The Buffalo Bills head to the bye week after dropping a tough 34-31 contest to the Tennessee Titans on "Monday Night Football" in Nashville.
After Buffalo's second loss of the season, I have to start with the Arrows Down for the first time since the team's Week 1 loss to the Pittsburgh Steelers.
Red zone offense
The Bills have struggled in the red zone all season, and it really hurt them in this one.
They only converted two out of their five trips inside the Titans' 20-yard line into touchdowns (40%). They hadn’t played an offense good enough to have it make a difference yet. They did on Monday night. Their first two trips in the red zone resulted in field goals.
Instead of starting the game 14-0 and forcing the Titans to play from behind early, they left the door open all night.
Another week of too many penalties for too many yards.
The Bills were flagged a total of eight times for 60 yards. Some were absolutely huge, including two that wiped out touchdowns.
One of those flags came on a kickoff return that would have given the Bills the lead with just over three minutes left in the game and maybe never even a need that final drive.
The Bills rookie right tackle really struggled in the first half. Offensive coordinator Brian Daboll started adding a tight end in pass protection to help the group overall, but Brown got beaten far too many times.
Bills quarterback Josh Allen was under duress too often. He was sacked three times, but also hurried eight others, including a ball that was eventually intercepted after his arm was hit while throwing.
Titans wide receiver A.J. Brown didn’t catch a pass in the first half. Then Tennessee made an adjustment and threw to him a lot in the second half.
Wallace was often matched up on him. Brown finished the game with seven catches for 91 yards, all after halftime. But Wallace was the defensive back in coverage too often on big catches for the Titans.
The Bills ran the ball 22 times for 82 yards for an average of just 3.6 yards per-carry. They couldn’t get any consistency going in the run game at all. They had one run over seven yards the entire game.
Run defense/Derrick Henry
Henry ran for 143 yards and averaged a whopping 7.2 yards per-carry on 20 attempts. The Bills defense did a nice job on him in spurts, but he eventually broke loose on some big gains, including a big-time 76-yard run. He also had runs of 19 and 13 yards.
Tennessee came into the game giving up 20 sacks, the most of any team in the NFL. The Bills had sacked opposing quarterbacks 14 times, tied for fifth-most.
Yet, Buffalo didn’t get Titans quarterback Ryan Tannehill down once all night. He scrambled several times and got rid of the ball quickly other times, but no sacks in 29 attempts against that team is a bad recipe and was a big issue.
Not getting off the field
The Titans didn’t punt once after their second drive of the game. Starting with their fourth possession, their last six drives all ended in scores (four touchdowns, two field goals), outside of kneel downs at the end of each half.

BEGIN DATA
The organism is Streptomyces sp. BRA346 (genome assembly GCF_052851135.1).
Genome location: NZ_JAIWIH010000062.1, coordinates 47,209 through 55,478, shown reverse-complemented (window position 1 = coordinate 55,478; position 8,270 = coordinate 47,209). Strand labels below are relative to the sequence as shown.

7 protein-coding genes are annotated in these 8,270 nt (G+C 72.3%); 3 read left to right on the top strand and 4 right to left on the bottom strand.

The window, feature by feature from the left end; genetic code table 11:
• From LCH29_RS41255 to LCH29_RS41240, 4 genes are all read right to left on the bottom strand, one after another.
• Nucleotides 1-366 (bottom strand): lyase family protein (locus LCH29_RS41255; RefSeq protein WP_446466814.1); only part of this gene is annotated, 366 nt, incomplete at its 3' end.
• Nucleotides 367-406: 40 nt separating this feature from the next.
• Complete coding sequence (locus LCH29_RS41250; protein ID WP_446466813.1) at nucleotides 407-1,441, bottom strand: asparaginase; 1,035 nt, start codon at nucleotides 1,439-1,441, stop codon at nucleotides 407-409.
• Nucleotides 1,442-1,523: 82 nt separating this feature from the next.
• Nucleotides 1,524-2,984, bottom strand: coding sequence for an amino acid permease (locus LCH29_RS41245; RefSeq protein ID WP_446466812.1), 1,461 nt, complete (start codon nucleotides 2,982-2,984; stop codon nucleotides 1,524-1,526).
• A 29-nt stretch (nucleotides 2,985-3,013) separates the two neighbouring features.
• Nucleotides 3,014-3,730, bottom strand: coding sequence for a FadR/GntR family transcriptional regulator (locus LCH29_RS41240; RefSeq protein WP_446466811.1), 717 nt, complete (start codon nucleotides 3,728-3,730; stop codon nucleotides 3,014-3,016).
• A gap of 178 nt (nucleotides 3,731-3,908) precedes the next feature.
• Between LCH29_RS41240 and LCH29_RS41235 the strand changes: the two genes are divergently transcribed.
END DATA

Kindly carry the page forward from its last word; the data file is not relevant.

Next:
Not attacking downfield earlier
It took the Bills until the second half - more specifically after the Titans lost a couple cornerbacks and had more backups playing - to consistently attack them downfield.
Tennessee came into the game as one of the 10-worst teams in the NFL in most passing categories and defense. It seemed like a perfect opportunity to attack them with the vertical passing game, and the Bills did. But not early or often enough.
Allen started the night five for his first five pass attempts, and ended by going 35-of-47 (74.4%) for 353 yards and three touchdowns. He made a few more highlight reel passes, as well.
He also ran nine times for 26 yards and caught a two-point conversion.
Bills wide receivers
The Bills' three main wideouts all had really good numbers on Monday night.
Stefon Diggs tied for his most receptions of the season and finished with his second-biggest yardage total, catching nine passes for 89 yards and a touchdown. He was clutch for Allen and the offense on several big plays when they needed a first down.
Cole Beasley caught seven passes for 88 yards and finished with his highest average of the season at 12.6 per-reception.
Emmanuel Sanders just continues to be incredibly consistent, hauling in five catches for 91 yards, averaging 18.2 yards per-catch.
Sweeney caught his first-ever NFL touchdown on a one-yard pass form Allen, and it wasn’t an easy one. Allen rifled it into a very tight window with not much time for Sweeney to react.
Third down offense
The Bills converted on 7-of-13 third down opportunities (58.3%), which is a very good number.
Once again, Bass was terrific, converting all three of his field goal attempts, including a 52-yarder, and both of his extra point chances. He also did a great job of kicking the ball short on every kickoff and allowing the coverage unit to make the tackle on the returner quickly, clearly by design.
Offensive coordinator Brian Daboll dialed up the trick play for the Bills' only two-point conversion attempt and they executed it perfectly. It was Dawson Knox hitting Allen on a pass after Isaiah McKenzie flipped it to him before the pass.
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